September 23, 2009

Memories of Bread Pudding

I inherited a love for chocolate chip cookies from my mother in early childhood. Every Christmas we'd make a huge batch, half with chocolate chips and half with walnuts. The walnut ones would always be placed into a Christmas tin (always recycled from the year before) and given to my grandmother. It's a tradition that I'm carrying on. I know my mom is proud.

Other goodies like oatmeal lace cookies, pumpkin pie, apple crisp and bread pudding would be on rotation during the rest of the year. Although, I have to admit that I never really caught on to the bread pudding until I entered my 30's. I have no idea why it took so long.

Last Thanksgiving my mother made her recipe for bread pudding. It smelled so good. It brought back such warm memories, even though I never tasted a lick of it while growing up. When I finally did taste it, it tasted just as I thought it would. It was as if I had always eaten it.

We've dabbled with bread pudding recipes in our kitchen from time to time. Last Christmas we made a batch using leftover panettone. We've even ordered it from time to time in a restaurant or two. I recall the best bread pudding, aside from mom's, was at B in Bolton Hill. We must have hit the jackpot that night. It was perfection.

Then there's last nights dessert. I was inspired to use up two plums sitting in our fruit bowl. I needed a simple recipe that required little more than the plums, egg, sugar, flour, cream, vanilla and butter we had on hand.

I preheated the oven to 400° and referred to the handwritten recipe I had brought home from work.

Two ramekins, 3 1/2" wide, buttered. In a medium bowl I dumped in the 1/4 cup sugar, one egg, six tablespoons heavy cream and teaspoon of vanilla. I whisked this together, then whisked in 3 tablespoons of all purpose flour. While that was sitting I peeled a plum, sectioned and placed at the bottom of the ramekins. I poured the batter over the plums.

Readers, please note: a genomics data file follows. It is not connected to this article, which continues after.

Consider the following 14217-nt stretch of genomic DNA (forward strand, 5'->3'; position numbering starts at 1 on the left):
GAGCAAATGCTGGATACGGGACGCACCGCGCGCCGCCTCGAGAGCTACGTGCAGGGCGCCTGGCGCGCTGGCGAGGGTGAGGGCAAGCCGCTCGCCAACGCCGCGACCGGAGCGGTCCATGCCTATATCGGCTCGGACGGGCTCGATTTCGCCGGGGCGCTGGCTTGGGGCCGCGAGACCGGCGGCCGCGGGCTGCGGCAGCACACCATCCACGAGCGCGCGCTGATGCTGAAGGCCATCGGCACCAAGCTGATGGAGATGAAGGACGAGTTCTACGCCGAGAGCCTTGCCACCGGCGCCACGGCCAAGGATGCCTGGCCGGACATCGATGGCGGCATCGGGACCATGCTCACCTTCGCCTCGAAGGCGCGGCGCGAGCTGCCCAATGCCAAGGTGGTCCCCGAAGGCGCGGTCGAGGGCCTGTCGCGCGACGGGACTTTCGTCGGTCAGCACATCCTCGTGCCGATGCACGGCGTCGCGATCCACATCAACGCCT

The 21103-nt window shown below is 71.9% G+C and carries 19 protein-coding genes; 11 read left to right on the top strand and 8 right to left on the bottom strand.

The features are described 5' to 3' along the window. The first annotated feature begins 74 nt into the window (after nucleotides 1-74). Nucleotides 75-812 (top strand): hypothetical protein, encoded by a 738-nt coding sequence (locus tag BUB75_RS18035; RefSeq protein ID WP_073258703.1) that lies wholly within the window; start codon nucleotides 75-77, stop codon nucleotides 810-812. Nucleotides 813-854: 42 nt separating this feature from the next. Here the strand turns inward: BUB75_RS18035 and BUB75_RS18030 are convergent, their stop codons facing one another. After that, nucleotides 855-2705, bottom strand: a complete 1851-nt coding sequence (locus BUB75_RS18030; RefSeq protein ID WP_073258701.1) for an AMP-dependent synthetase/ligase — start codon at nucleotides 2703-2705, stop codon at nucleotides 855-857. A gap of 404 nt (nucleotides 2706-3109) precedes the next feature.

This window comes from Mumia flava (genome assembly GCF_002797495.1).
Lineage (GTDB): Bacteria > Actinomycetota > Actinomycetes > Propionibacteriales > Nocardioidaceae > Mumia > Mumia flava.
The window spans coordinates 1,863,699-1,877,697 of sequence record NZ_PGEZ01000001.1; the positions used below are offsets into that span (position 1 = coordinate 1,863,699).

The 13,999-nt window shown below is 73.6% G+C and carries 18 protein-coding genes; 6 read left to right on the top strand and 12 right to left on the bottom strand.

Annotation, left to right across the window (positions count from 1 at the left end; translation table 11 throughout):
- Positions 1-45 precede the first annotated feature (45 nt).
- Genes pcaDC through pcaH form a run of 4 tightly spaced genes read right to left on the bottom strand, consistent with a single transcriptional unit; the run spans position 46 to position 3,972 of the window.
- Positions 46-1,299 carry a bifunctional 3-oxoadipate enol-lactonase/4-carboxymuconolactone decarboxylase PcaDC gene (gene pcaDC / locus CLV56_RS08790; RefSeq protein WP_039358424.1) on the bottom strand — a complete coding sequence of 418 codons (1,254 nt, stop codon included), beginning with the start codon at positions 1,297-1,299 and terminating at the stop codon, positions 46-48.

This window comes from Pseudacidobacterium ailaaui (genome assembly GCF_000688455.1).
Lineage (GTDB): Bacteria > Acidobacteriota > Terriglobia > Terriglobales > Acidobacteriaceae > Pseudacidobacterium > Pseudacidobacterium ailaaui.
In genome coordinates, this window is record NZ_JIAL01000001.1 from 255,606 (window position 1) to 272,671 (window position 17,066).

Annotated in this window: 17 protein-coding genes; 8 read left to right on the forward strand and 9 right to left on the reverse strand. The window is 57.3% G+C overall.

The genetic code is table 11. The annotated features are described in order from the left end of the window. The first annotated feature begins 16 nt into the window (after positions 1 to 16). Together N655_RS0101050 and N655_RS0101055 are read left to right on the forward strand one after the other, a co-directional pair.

The batter, pancake-like, seemed to displace the plums. All the better. I didn't want a soggy or sticky plum bottom.

I placed the ramekins into the preheated oven and 25 minutes later we were gifted with the most perfect looking plum clafoutis. Golden, textured and puffy. They proceeded to deflate a bit as we cleaned up the kitchen and started espresso, but we weren't going for a souffle, so we weren't disappointed.

'What does this have to do with bread pudding?' I took one bite and was immediately transported. The texture was that of bread pudding. Not just any bread pudding, but my mother's white bread, bread pudding. My tongue was happy, my sense memory was overwhelmed. What a happy accident.

We saved the other plum clafoutis for tonight. I almost can't wait for dessert.

We'll save this recipe for future. For those times when we have leftover berries or a piece of fruit that is a little overripe. For those rare moments when the cake dome is empty, but it's too late to go through the motions of making something with pomp and circumstance.

I can see using this recipe on a future snowy Sunday morning, paired with a hot cup of coffee or tea, waiting for the Italian to awake from sleeping in.


  1. A happy accident indeed......this sounds just delicious. Being a lover of both clafoutis and bread and butter pudding - both of which have the happiest associations for me - I can't wait to try.

  2. First, bread pudding...yum.

    Second, the timing of this post is unreal. Would you like to be part of my Food Memories Project on Bon Appetit Hon?


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